The Lakes to Dales Project

Now as I'm sure regulars to this blog will have picked up on the fact that I am a great fan of both the Lake District and Yorkshire Dales National Parks. I have also made numerous walks in places that are on the fringes of, but outside the boundaries of both parks, for example the pictures below were taking from a walk in the gorgeous Smardale valley.

Including these areas in the National Parks would in my opinion bring tourist investment into the area, and would be a boost to conservation of these places. Some might argue that the decision about what happens to these regions should lie solely in the hands of those that live and work there and I agree theirs should be the most important voice. However I think that lovers of the outdoors are also entitled to voice their support for schemes such as the proposed National Park extension.

Proposals to extend the existing boundaries of the Lake District and Yorkshire Dales National Parks have been sent to The Secretary of State for the Environment.The proposals entail extending the Yorkshire Dales to include the northern Howgills, the Orton fells, Mallerstang and Wild Boar Fell and the Lake District to include the Whinfell ridge and the Borrowdale valley. 

Public consultation will be running until the 16th March 2012, so you still have a while to register your opinion. If you wish to show your support then you can follow this link and fill out the short form.

Thursday, 9 February 2012

Wensleydale Ales

As well as home of the famous cheese, Wensleydale is also home to plenty of real ale. I recently picked up a nice selection of beers from the Wensleydale Brewery and they certainly went down a treat.

The beers each have their unique attributes, but one thing that brings them all together is - to put it simply - they are very drinkable! I found them all to be fairly simple and light on the palate, and tasty served both chilled and out of the cupboard. With modern beers upping the alcohol percentage to compete with the lagers and ciders, Wensleydale simply go for taste, the strongest of these was the Semer Water at 4.1%. What you do get is a really nice beer, with the bitters tasting just how they should. I enjoyed the Rowley Mild too, which could definitely be a choice for a Winter drink. If I was to pick a favourite, I would probably go for the Semer Water - I'm a sucker for the name! Despite being a Summer Ale, I was happy to drink it mid-December.

With a trip to Leyburn planned soon I'll stock up on more of these and I think I'll be paying the brewery a visit for a more detailed insight into the life of a Dales brewery so keep an eye out for that. Cheers!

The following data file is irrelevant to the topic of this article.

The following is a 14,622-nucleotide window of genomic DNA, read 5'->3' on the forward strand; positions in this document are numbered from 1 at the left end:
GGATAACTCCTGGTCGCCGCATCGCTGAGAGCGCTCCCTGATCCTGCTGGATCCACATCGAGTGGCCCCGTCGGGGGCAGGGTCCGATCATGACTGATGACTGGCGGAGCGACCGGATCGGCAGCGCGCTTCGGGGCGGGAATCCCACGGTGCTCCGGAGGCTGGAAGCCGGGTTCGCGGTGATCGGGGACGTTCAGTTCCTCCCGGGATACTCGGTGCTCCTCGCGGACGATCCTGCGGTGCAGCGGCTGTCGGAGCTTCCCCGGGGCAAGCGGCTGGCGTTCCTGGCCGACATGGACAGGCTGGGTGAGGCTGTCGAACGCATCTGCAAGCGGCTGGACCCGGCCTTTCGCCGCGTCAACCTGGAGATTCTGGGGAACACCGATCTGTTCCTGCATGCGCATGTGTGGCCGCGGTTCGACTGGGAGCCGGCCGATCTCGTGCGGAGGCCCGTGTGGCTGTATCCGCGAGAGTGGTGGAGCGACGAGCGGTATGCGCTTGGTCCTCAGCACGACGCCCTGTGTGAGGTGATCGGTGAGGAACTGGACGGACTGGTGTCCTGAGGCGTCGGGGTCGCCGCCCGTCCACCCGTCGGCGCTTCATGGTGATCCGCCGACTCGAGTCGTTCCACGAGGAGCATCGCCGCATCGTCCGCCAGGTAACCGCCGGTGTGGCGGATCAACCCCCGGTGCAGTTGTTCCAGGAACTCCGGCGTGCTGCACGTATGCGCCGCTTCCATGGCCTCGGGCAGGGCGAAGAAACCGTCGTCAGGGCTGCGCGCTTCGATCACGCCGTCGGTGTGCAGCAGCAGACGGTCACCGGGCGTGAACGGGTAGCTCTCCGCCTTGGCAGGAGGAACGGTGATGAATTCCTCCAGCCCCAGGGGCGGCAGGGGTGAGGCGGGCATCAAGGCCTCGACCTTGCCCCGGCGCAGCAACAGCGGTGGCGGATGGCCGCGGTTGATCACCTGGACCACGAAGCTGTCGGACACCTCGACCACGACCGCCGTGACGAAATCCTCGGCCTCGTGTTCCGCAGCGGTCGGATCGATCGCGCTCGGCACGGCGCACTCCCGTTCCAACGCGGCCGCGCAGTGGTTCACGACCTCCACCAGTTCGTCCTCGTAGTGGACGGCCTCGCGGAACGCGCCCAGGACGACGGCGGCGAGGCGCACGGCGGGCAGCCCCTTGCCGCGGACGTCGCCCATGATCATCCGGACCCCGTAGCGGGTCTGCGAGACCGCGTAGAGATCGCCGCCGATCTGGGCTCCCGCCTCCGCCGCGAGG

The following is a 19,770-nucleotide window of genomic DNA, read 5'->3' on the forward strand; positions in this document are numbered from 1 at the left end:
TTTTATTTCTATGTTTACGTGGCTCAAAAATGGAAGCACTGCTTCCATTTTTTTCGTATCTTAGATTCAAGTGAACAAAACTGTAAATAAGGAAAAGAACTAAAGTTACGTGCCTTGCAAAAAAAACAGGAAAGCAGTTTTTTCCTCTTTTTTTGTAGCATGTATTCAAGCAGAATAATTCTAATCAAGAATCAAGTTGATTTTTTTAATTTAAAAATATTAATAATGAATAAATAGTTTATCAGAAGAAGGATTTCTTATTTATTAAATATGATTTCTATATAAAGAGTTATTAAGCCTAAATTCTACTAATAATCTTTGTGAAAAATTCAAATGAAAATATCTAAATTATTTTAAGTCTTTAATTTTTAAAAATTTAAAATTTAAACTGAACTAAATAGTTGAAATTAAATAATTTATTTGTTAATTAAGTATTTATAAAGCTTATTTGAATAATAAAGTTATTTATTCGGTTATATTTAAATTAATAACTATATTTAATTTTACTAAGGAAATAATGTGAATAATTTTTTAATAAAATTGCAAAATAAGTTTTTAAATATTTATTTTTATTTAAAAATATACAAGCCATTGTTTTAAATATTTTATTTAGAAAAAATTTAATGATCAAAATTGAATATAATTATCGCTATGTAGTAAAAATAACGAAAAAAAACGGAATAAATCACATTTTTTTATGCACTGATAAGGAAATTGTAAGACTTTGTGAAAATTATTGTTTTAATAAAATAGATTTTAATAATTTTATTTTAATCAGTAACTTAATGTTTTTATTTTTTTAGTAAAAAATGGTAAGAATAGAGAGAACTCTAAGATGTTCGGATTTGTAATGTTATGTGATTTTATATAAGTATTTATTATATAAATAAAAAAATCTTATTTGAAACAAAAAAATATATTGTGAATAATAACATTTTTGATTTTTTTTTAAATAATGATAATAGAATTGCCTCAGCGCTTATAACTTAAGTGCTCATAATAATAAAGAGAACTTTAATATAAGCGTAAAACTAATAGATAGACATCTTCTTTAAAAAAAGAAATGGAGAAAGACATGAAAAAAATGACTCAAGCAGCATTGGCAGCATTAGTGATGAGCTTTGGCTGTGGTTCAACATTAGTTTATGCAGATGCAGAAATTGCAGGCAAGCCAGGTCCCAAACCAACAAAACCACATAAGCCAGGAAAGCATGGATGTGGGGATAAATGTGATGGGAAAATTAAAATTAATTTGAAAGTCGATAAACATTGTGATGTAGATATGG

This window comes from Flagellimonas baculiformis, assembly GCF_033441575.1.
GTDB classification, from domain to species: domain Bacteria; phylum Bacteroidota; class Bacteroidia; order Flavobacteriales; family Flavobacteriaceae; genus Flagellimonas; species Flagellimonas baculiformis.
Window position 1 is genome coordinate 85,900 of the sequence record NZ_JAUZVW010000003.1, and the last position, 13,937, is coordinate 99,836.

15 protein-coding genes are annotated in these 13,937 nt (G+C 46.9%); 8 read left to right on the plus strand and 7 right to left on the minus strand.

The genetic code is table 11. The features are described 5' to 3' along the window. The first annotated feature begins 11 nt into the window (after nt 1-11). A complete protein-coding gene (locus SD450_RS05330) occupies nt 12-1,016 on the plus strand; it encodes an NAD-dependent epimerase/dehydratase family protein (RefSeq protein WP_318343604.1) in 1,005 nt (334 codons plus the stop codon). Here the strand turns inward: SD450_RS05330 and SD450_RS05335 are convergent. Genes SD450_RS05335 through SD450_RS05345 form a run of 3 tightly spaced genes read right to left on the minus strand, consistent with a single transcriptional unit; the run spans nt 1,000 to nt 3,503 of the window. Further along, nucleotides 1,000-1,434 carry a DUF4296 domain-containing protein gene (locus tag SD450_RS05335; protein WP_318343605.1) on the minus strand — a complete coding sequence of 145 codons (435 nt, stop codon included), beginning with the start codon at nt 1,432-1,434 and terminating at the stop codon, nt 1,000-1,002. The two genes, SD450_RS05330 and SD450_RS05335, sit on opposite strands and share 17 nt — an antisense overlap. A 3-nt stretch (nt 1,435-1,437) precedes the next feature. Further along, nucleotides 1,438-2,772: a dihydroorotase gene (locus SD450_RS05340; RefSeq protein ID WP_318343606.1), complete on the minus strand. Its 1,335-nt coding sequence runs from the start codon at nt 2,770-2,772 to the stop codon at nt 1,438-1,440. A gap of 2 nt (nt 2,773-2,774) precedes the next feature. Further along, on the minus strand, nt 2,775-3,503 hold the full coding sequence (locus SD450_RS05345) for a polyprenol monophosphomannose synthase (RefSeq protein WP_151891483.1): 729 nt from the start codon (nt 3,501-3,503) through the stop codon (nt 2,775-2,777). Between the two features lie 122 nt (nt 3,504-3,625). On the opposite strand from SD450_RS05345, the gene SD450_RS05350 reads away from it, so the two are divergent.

For more information visit:

Thursday, 2 February 2012

A 2011 Retrospective: Part One

So far 2012 has got off to a flying start, with three great walks done in January and many plans for the months to come including a number of challenge walks. Right now I'd like to take a trip back to the year gone by and a look at some of the walks and adventures undertaken then. This post links back to some highlights from the first half of the year, enjoy!
2011 was a great year for me walking-wise. As well as making a number of trips to the Lake District I really got my teeth into some of the areas closer to home - the Yorkshire Dales and Teesdale. As well as walking achievements I had a fantastic year - I married my beautiful wife Claire and we had a wonderful short honeymoon in Ambleside. Getting to grips with my new job, music and a Summer trip to the Ile d'Yeu off the coast of Vendee, France have been some other highlights.

Let me take you back to some of my walking highlights from the first half of 2011. Please click on the links for the full stories and pictures

Teesdale - Cauldron Snout and Cow Green

On an icy cold day last Winter I made a trip up Teesdale which is a great drive in itself. Instead of stopping at the regular spot at High Force I continued up to the waterfall and reservoir of Cauldron Snout and Cow Green. READ THE BLOG POST HERE

Scrambling in the North-Western Fells - The Bishop of Barf

Due to a trial-bike event most of the regular paths around Whinlatter were closed to walkers, this meant taking the direct route up Barf via the Bishop. Not for the faint-hearted! READ THE BLOG POST HERE

The Meadows of Swaledale - Muker to Keld

We were too early in the season to see the celebrated meadows of Swaledale in full bloom, but this walk around the upper reaches of Swaledale is spectacular any time of year. READ THE BLOG POST HERE

Nine Standards Rigg

Having marvelled at pictures of this fell and it's Nine Standards as well as viewing it through the window of a car on the way to the Lakes, I finally made a visit to this Coast to Coast attraction. READ THE BLOG POST HERE

Conquering the Big Guns - Great Gable

This was my contribution to the Wainwright Society 2011 Challenge walk. Thick fog and heavy rain meant it was indeed a challenge! READ THE BLOG POST HERE

Falls and Follies - In the Yorkshire Dales

Picturesque villages, legendary waterfalls, meadows, mysterious follies and stone barns - this low level Dales walk to from West Burton the the Aysgarth Falls certainly packs a punch. READ THE BLOG POST HERE